Bevacizumab Plus Chemotherapy in Advanced Ovarian Cancer

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ON JUNE 13, 2018, bevacizumab (Avastin) was granted approval for treatment of epithelial ovarian, fallopian tube, or primary peritoneal cancer in combination with carboplatin and paclitaxel, followed by single-agent bevacizumab, for stage III or IV disease after initial surgical resection1,2. The U.S. Food and Drug Administration granted bevacizumab Orphan Drug designation for this indication. 


Bevacizumab has boxed warnings for gastrointestinal perforation, surgical and wound-healing complications, and hemorrhage.

Supporting Efficacy Data 

APPROVAL WAS BASED on findings in the phase III double-blind GOG-0218 trial, in which 1,873 women were randomized to receive carboplatin plus paclitaxel without bevacizumab (CPP group, n = 625), carboplatin plus paclitaxel with bevacizumab for up to 6 cycles (CPB15 group, n = 625), or carboplatin plus paclitaxel with bevacizumab for 6 cycles followed by single-agent bevacizumab for up to 16 additional doses (CPB15+ group, n = 623). Bevacizumab was given at 15 mg/kg every 3 weeks. 

The estimated median progression-free survival was 18.2 months in patients receiving bevacizumab with chemotherapy followed by single-agent bevacizumab (hazard ratio [HR] = 0.62, P < .0001, vs chemotherapy alone), 12.8 months for those receiving bevacizumab with chemotherapy without single-agent bevacizumab (HR = 0.83, P = not significant, vs chemotherapy alone), and 12.0 months in those receiving chemotherapy alone. The estimated median overall survival was 43.8 months with bevacizumab plus chemotherapy followed by bevacizumab vs 40.6 months with chemotherapy alone (HR = 0.89). 

How It Works 

BEVACIZUMAB BINDS vascular endothelial growth factor (VEGF), preventing the interaction of VEGF with its receptors (Flt-1 and KDR) on the surface of endothelial cells. The interaction of VEGF with its receptors leads to endothelial cell proliferation and new blood vessel formation in in vitro models of angiogenesis. Administration of bevacizumab in xenotransplant models of colon cancer in nude athymic mice resulted in reduction of microvascular growth and inhibition of metastatic disease progression.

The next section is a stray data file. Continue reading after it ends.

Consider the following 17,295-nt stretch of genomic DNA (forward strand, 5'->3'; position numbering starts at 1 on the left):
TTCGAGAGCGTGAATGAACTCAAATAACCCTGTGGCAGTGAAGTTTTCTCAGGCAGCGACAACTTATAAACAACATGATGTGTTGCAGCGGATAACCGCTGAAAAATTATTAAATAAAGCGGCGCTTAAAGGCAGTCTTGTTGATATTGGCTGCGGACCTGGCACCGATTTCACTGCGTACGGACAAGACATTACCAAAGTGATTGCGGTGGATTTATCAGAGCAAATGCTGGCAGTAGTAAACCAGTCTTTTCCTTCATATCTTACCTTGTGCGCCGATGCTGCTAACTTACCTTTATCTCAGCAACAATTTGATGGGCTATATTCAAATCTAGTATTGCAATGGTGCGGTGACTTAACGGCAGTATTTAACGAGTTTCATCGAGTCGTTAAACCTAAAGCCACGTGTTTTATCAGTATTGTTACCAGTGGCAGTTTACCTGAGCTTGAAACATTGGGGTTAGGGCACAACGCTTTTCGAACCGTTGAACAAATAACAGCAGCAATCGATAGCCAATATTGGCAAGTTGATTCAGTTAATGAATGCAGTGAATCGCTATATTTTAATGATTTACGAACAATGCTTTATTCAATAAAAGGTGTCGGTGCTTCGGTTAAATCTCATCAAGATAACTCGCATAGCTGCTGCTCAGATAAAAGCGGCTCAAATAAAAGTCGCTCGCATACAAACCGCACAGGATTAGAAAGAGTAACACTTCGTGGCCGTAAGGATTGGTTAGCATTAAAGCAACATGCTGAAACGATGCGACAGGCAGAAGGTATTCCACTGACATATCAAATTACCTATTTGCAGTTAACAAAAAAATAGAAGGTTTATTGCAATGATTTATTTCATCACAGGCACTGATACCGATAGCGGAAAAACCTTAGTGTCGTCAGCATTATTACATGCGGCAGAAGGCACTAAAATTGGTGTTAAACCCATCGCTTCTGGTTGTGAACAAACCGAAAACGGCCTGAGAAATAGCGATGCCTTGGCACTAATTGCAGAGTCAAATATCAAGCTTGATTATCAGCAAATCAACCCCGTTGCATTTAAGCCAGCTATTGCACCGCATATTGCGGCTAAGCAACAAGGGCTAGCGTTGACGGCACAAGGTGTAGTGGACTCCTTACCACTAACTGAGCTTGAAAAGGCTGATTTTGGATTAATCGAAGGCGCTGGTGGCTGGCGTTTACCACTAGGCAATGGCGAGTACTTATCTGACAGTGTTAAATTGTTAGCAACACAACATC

How It Is Used 

THE RECOMMENDED bevacizumab dose for stage III or IV epithelial ovarian, fallopian tube, or primary peritoneal cancer following initial surgical resection is 15 mg/kg every 3 weeks with carboplatin and paclitaxel for up to 6 cycles, followed by 15 mg/kg every 3 weeks as a single agent until the earlier of a total of up to 22 cycles or disease progression. Bevacizumab should be withheld at least 28 days prior to elective surgery. In patients undergoing surgery, bevacizumab should not be given until at least 28 days after surgery and full healing of the wound. 

No dose reductions of bevacizumab are recommended. Bevacizumab treatment should be discontinued for the following adverse reactions: gastrointestinal reactions, tracheoesophageal fistula, grade 4 fistula, and fistula formation involving any internal organ; wound-healing complications requiring medical intervention and necrotizing fasciitis; grade 3 or 4 hemorrhage; severe arterial thromboembolism and grade 4 venous thromboembolism; hypertensive crisis and hypertensive encephalopathy; any posterior reversible encephalopathy syndrome; nephrotic syndrome; severe infusion reaction; and any congestive heart failure. 

Safety Profile 

THE MOST COMMON adverse events of any grade (incidence >10%) in patients receiving bevacizumab in clinical trials were epistaxis, headache, hypertension, rhinitis, proteinuria, taste alteration, dry skin, rectal hemorrhage, lacrimation disorder, back pain, and exfoliative dermatitis. 

Bevacizumab has boxed warnings for gastrointestinal perforation, surgical and wound-healing complications, and hemorrhage. Bevacizumab also carries warnings/precautions for perforation or fistula, arterial thromboembolic events, venous thromboembolic events, hypertension, posterior reversible encephalopathy syndrome, renal injury and proteinuria, infusion reactions, embryofetal toxicity, ovarian failure, and congestive heart failure. Blood pressure and urine protein should be monitored. Patients should be advised not to breastfeed while receiving bevacizumab. ■


1. U.S. Food and Drug Administration: FDA approves bevacizumab in combination with chemotherapy for ovarian cancer. Available at Drugs/InformationOnDrugs/ApprovedDrugs/ucm610664.htm. Accessed July 16, 2018. 

2. Avastin (bevacizumab) injection prescribing information, Genentech, Inc, June 2018. Available at Accessed July 16, 2018.